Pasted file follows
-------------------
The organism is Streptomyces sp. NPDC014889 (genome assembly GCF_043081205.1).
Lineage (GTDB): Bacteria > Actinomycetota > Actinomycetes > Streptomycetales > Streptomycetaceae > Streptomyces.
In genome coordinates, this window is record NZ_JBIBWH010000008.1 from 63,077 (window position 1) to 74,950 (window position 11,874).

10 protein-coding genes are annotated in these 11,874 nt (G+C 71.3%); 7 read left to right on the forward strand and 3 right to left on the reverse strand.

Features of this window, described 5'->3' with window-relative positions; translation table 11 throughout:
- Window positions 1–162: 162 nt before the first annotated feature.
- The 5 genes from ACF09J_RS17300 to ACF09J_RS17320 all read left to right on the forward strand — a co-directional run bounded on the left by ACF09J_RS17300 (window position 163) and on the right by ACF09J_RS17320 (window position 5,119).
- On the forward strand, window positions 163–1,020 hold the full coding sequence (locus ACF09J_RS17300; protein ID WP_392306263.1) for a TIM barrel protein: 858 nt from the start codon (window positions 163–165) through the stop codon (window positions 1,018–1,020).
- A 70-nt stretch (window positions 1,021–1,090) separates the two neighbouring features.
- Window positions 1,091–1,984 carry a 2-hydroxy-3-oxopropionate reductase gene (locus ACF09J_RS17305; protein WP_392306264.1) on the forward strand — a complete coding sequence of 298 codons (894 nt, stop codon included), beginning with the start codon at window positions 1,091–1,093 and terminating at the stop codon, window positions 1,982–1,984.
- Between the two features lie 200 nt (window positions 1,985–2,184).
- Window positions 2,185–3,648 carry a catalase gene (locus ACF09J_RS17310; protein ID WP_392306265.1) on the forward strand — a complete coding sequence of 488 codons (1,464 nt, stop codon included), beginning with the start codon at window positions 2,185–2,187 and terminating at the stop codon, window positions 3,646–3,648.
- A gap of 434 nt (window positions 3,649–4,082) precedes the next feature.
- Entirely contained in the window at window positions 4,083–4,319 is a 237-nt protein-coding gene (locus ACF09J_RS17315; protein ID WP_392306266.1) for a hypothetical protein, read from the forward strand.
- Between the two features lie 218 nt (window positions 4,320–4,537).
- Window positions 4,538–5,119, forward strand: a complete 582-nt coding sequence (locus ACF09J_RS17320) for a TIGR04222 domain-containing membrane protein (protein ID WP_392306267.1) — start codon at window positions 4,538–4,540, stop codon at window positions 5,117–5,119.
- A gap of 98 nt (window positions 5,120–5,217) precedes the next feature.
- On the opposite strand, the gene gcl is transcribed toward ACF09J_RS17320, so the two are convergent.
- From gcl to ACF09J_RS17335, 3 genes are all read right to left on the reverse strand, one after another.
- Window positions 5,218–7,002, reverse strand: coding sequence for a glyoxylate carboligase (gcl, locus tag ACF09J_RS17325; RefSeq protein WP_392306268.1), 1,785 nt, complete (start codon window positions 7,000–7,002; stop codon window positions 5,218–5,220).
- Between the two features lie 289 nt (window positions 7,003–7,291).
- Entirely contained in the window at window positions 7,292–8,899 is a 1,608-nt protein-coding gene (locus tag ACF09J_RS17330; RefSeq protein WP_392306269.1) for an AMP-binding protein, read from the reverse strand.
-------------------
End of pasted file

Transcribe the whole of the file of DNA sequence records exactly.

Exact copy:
The organism is Streptomyces sp. NPDC014889 (genome assembly GCF_043081205.1).
Lineage (GTDB): Bacteria > Actinomycetota > Actinomycetes > Streptomycetales > Streptomycetaceae > Streptomyces.
In genome coordinates, this window is record NZ_JBIBWH010000008.1 from 63,077 (window position 1) to 74,950 (window position 11,874).

10 protein-coding genes are annotated in these 11,874 nt (G+C 71.3%); 7 read left to right on the forward strand and 3 right to left on the reverse strand.

Features of this window, described 5'->3' with window-relative positions; translation table 11 throughout:
- Window positions 1–162: 162 nt before the first annotated feature.
- The 5 genes from ACF09J_RS17300 to ACF09J_RS17320 all read left to right on the forward strand — a co-directional run bounded on the left by ACF09J_RS17300 (window position 163) and on the right by ACF09J_RS17320 (window position 5,119).
- On the forward strand, window positions 163–1,020 hold the full coding sequence (locus ACF09J_RS17300; protein ID WP_392306263.1) for a TIM barrel protein: 858 nt from the start codon (window positions 163–165) through the stop codon (window positions 1,018–1,020).
- A 70-nt stretch (window positions 1,021–1,090) separates the two neighbouring features.
- Window positions 1,091–1,984 carry a 2-hydroxy-3-oxopropionate reductase gene (locus ACF09J_RS17305; protein WP_392306264.1) on the forward strand — a complete coding sequence of 298 codons (894 nt, stop codon included), beginning with the start codon at window positions 1,091–1,093 and terminating at the stop codon, window positions 1,982–1,984.
- Between the two features lie 200 nt (window positions 1,985–2,184).
- Window positions 2,185–3,648 carry a catalase gene (locus ACF09J_RS17310; protein ID WP_392306265.1) on the forward strand — a complete coding sequence of 488 codons (1,464 nt, stop codon included), beginning with the start codon at window positions 2,185–2,187 and terminating at the stop codon, window positions 3,646–3,648.
- A gap of 434 nt (window positions 3,649–4,082) precedes the next feature.
- Entirely contained in the window at window positions 4,083–4,319 is a 237-nt protein-coding gene (locus ACF09J_RS17315; protein ID WP_392306266.1) for a hypothetical protein, read from the forward strand.
- Between the two features lie 218 nt (window positions 4,320–4,537).
- Window positions 4,538–5,119, forward strand: a complete 582-nt coding sequence (locus ACF09J_RS17320) for a TIGR04222 domain-containing membrane protein (protein ID WP_392306267.1) — start codon at window positions 4,538–4,540, stop codon at window positions 5,117–5,119.
- A gap of 98 nt (window positions 5,120–5,217) precedes the next feature.
- On the opposite strand, the gene gcl is transcribed toward ACF09J_RS17320, so the two are convergent.
- From gcl to ACF09J_RS17335, 3 genes are all read right to left on the reverse strand, one after another.
- Window positions 5,218–7,002, reverse strand: coding sequence for a glyoxylate carboligase (gcl, locus tag ACF09J_RS17325; RefSeq protein WP_392306268.1), 1,785 nt, complete (start codon window positions 7,000–7,002; stop codon window positions 5,218–5,220).
- Between the two features lie 289 nt (window positions 7,003–7,291).
- Entirely contained in the window at window positions 7,292–8,899 is a 1,608-nt protein-coding gene (locus tag ACF09J_RS17330; RefSeq protein WP_392306269.1) for an AMP-binding protein, read from the reverse strand.